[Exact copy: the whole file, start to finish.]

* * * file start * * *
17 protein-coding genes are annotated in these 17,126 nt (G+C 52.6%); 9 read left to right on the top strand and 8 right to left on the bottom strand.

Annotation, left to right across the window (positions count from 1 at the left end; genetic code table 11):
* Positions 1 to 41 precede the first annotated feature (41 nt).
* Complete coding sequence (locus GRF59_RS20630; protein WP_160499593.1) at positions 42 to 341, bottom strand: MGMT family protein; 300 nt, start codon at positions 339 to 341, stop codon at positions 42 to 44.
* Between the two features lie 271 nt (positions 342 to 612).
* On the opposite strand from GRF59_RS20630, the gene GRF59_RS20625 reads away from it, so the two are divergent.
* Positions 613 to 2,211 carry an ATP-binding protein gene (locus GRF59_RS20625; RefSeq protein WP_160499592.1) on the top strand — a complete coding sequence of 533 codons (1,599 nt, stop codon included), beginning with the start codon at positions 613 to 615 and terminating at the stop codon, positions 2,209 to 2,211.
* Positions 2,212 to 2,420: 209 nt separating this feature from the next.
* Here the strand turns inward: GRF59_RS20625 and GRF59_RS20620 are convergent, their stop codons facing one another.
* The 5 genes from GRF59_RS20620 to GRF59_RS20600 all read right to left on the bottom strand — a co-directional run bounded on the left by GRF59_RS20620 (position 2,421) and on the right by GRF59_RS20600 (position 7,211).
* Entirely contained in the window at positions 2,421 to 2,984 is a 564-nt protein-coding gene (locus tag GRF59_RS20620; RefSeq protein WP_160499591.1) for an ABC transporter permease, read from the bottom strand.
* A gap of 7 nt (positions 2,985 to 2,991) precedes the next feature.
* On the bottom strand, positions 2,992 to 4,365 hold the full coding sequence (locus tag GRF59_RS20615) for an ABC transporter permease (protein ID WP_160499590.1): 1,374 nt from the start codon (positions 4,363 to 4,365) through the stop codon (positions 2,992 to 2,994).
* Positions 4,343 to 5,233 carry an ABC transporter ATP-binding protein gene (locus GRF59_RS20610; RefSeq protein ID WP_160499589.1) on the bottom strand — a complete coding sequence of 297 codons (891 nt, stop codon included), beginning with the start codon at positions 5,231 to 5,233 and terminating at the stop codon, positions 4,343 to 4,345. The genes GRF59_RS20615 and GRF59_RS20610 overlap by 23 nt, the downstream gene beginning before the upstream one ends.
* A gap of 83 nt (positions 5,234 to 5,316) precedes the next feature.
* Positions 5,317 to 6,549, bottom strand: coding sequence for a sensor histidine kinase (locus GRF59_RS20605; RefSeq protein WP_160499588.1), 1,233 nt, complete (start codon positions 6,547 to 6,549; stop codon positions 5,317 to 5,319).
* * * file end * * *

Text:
17 protein-coding genes are annotated in these 17,126 nt (G+C 52.6%); 9 read left to right on the top strand and 8 right to left on the bottom strand.

Annotation, left to right across the window (positions count from 1 at the left end; genetic code table 11):
* Positions 1 to 41 precede the first annotated feature (41 nt).
* Complete coding sequence (locus GRF59_RS20630; protein WP_160499593.1) at positions 42 to 341, bottom strand: MGMT family protein; 300 nt, start codon at positions 339 to 341, stop codon at positions 42 to 44.
* Between the two features lie 271 nt (positions 342 to 612).
* On the opposite strand from GRF59_RS20630, the gene GRF59_RS20625 reads away from it, so the two are divergent.
* Positions 613 to 2,211 carry an ATP-binding protein gene (locus GRF59_RS20625; RefSeq protein WP_160499592.1) on the top strand — a complete coding sequence of 533 codons (1,599 nt, stop codon included), beginning with the start codon at positions 613 to 615 and terminating at the stop codon, positions 2,209 to 2,211.
* Positions 2,212 to 2,420: 209 nt separating this feature from the next.
* Here the strand turns inward: GRF59_RS20625 and GRF59_RS20620 are convergent, their stop codons facing one another.
* The 5 genes from GRF59_RS20620 to GRF59_RS20600 all read right to left on the bottom strand — a co-directional run bounded on the left by GRF59_RS20620 (position 2,421) and on the right by GRF59_RS20600 (position 7,211).
* Entirely contained in the window at positions 2,421 to 2,984 is a 564-nt protein-coding gene (locus tag GRF59_RS20620; RefSeq protein WP_160499591.1) for an ABC transporter permease, read from the bottom strand.
* A gap of 7 nt (positions 2,985 to 2,991) precedes the next feature.
* On the bottom strand, positions 2,992 to 4,365 hold the full coding sequence (locus tag GRF59_RS20615) for an ABC transporter permease (protein ID WP_160499590.1): 1,374 nt from the start codon (positions 4,363 to 4,365) through the stop codon (positions 2,992 to 2,994).
* Positions 4,343 to 5,233 carry an ABC transporter ATP-binding protein gene (locus GRF59_RS20610; RefSeq protein ID WP_160499589.1) on the bottom strand — a complete coding sequence of 297 codons (891 nt, stop codon included), beginning with the start codon at positions 5,231 to 5,233 and terminating at the stop codon, positions 4,343 to 4,345. The genes GRF59_RS20615 and GRF59_RS20610 overlap by 23 nt, the downstream gene beginning before the upstream one ends.
* A gap of 83 nt (positions 5,234 to 5,316) precedes the next feature.
* Positions 5,317 to 6,549, bottom strand: coding sequence for a sensor histidine kinase (locus GRF59_RS20605; RefSeq protein WP_160499588.1), 1,233 nt, complete (start codon positions 6,547 to 6,549; stop codon positions 5,317 to 5,319).